The author, David Zabecki, details an English victory at Agincourt during the Hundred Years’ War when King Henry V defeated the French troops despite fewer men. According to how Zabecki described the French troops to be in a “party mood,” and how the French intended to hold the English noblemen for rather high ransoms, it is obvious that the French believed that they were going to win. Although they did claim victory at the end of the war, they suffered a humiliating defeat at the Battle of Agincourt.
One of the main points that Zabecki attempts to get across to the reader would be how effective the English longbow was. Henry V had much fewer troops than the French, but his men were primarily composed of archers equipped with the aforementioned longbows, which Zabecki noted had “far greater range, rate of fire and penetrating power” than the crossbows predominantly used by French troops. The strategy used by Henry V is also detailed in the article in order to allow the reader to understand the English victory besides the use of the longbow.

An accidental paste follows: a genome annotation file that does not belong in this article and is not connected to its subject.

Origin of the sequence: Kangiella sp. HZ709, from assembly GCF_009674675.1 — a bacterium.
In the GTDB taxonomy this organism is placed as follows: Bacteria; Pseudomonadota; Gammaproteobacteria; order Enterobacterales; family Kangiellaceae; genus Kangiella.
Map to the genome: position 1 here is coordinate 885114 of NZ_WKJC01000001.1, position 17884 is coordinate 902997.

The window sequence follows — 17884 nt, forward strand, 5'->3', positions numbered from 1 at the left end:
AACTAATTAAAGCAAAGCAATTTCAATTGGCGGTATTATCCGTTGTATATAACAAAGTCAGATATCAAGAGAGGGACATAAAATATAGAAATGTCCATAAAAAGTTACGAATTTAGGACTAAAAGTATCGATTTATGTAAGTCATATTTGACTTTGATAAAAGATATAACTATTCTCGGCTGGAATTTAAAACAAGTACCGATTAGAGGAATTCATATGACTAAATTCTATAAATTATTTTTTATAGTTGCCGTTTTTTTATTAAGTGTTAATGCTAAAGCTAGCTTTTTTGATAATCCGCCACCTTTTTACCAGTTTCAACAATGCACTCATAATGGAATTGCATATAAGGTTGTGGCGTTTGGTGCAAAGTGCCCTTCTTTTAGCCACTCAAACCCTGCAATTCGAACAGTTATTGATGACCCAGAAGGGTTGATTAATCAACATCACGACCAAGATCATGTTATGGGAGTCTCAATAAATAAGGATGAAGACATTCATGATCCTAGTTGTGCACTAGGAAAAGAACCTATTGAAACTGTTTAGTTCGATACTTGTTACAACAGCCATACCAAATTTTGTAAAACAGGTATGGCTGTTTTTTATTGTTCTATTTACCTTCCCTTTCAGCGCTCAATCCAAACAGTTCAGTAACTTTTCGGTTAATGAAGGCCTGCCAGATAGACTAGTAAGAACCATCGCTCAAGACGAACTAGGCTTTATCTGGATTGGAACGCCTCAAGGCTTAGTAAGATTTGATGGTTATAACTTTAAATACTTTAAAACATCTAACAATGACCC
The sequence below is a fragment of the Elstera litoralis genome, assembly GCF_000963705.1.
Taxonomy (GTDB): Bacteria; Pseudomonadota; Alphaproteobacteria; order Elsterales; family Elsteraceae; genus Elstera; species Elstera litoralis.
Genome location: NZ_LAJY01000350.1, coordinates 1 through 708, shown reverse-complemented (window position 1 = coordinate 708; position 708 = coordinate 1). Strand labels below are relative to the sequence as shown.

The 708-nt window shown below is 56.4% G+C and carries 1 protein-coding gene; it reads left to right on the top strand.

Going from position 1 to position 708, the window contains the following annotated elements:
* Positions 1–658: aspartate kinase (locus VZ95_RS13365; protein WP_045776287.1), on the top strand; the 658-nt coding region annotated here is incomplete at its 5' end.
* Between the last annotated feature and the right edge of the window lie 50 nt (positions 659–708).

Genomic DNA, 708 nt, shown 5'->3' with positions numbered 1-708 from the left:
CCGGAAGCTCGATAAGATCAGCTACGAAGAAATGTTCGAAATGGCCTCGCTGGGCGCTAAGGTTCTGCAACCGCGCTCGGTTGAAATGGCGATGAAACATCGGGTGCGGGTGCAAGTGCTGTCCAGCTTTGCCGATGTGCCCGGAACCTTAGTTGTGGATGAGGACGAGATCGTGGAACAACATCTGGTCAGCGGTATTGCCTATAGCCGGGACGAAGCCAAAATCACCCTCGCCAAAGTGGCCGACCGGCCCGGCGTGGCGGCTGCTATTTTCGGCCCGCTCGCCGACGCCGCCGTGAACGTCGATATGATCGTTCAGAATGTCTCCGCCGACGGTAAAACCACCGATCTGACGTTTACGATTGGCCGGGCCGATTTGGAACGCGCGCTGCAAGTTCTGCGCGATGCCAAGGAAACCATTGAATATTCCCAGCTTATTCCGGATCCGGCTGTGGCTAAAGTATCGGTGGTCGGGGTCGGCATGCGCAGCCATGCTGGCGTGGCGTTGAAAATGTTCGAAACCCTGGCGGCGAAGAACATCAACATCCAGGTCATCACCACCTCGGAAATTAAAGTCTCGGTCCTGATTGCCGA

Henry V had realized that if he wanted a chance at victory he would have to force the French to attack first. He went about this by advancing his men and commanding them to fire arrows at the French, which made the French troops charge towards the English. As previously noted, the excellent penetrating power and range of the longbow allowed the English bowmen to easily knock down the French knights, although they were heavily armored.
Both sides sustained heavy casualties relative to their starting size, and so the English army carried on their way to the port of Calais as they had previously intended.
After some online research, I found the following link rather interesting as it details the Battle of Agincourt like Zabecki has done, but it places special emphasis on the role of the longbow in the battle: